I also claimed the Oz books.
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Re: Weather!

Postby Ann » Sun Aug 15, 2010 6:20 pm

Fascinating stuff about your mom, Owlice.

Speaking about weather, yesterday we got 66 millimeters of rain over Malmö, Sweden, where I live, and that was wet, I can tell you. We got a lot of thunder and lightning, too. Good thing the summer has been so dry almost up till now, because today Malmö looked almost perfectly normal again, with very few signs of recent heavy rains. All that water just got soaked up by the ground. On the other hand, the weather service promises us a lot more rain the coming week, and I don't know if I like that! :evil:

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Re: Weather!

Postby neufer » Sun Aug 15, 2010 6:51 pm

owlice wrote:
of the books in my grandparent's house was a set of Shakespeare's (of Stratford) writings,
the plays all individually bound and clad in dark red,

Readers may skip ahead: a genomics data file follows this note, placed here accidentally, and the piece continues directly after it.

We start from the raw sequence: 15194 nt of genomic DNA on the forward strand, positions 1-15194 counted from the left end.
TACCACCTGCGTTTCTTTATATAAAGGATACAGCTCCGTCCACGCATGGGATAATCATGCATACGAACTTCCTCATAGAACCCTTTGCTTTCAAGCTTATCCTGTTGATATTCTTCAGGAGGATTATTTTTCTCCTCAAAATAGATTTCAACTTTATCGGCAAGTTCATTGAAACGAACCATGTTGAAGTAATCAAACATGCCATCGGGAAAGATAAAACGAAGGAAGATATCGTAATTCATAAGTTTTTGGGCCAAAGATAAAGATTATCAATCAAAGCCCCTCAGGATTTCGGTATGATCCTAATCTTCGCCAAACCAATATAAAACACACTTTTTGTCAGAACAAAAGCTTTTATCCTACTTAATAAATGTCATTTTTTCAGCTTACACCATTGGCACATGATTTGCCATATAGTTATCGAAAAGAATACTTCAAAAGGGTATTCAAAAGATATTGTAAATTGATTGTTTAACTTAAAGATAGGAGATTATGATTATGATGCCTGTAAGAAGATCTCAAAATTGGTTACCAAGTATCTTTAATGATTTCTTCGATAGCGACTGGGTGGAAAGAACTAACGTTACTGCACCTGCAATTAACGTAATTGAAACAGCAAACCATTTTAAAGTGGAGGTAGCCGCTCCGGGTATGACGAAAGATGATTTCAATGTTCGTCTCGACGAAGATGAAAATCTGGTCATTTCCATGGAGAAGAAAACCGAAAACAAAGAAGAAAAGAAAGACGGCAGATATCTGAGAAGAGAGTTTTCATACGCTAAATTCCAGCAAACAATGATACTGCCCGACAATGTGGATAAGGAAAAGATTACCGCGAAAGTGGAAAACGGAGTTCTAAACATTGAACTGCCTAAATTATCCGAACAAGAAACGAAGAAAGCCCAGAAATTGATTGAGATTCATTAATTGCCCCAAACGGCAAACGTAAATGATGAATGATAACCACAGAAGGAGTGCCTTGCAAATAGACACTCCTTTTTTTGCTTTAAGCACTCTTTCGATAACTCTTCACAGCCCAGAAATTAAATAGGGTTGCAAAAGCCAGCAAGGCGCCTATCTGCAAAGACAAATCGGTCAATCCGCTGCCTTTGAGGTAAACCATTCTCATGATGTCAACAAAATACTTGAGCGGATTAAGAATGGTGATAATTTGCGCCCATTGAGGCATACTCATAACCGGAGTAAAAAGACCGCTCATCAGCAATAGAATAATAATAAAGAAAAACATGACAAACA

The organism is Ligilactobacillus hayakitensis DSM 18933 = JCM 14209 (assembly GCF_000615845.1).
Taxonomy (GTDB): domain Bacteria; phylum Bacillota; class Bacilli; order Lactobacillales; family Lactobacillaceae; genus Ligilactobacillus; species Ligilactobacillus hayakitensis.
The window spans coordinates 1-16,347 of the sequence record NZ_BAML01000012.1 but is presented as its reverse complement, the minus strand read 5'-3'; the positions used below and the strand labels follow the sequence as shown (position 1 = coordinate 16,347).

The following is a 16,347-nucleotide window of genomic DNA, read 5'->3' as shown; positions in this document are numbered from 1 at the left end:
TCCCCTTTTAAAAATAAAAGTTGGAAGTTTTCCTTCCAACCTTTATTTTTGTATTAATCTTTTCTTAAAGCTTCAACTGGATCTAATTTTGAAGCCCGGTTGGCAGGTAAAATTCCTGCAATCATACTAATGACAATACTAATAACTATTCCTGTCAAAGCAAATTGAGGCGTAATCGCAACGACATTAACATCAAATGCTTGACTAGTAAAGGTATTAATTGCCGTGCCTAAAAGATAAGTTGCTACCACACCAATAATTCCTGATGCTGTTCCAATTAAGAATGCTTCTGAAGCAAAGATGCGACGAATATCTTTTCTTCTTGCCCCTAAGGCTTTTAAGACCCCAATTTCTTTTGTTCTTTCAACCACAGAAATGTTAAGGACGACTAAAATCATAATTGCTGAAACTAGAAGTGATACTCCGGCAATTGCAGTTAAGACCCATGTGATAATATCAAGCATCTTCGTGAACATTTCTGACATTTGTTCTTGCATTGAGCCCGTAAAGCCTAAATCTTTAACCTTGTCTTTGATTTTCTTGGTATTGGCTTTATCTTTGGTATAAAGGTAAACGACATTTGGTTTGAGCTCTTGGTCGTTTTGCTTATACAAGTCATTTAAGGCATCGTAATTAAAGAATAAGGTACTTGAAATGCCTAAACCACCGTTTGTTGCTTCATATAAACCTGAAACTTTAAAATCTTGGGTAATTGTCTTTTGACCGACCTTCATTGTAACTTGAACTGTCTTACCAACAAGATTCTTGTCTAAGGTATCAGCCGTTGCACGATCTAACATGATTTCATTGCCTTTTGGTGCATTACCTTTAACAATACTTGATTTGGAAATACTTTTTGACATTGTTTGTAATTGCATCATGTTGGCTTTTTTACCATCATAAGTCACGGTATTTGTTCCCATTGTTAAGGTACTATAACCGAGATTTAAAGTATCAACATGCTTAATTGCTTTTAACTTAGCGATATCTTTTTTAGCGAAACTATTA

What a coincidence! My feet are individually bound and clad in dark red too!

Image
owlice wrote:
the poetry together in one (maybe more?) volume, printed in 1901.
It was from these that I first memorized Hamlet's soliloquy...
You should have memorized Hamlet's soliloquy
in the original Danish
:

>>At VÆRE eller ikke VÆRE<<
= >>TO BE or not TO BE<<

owlice wrote:
The set is boxed now in my mother's attic, but will be finding space on my bookshelves (probably a new bookshelf, since all of mine are full!) soon. I thought of you when I came across them. These would have gone to a used bookstore in the 70s had I not insisted on keeping them when my grandmother moved from my mother's childhood home into an apartment.

I also claimed the Oz books.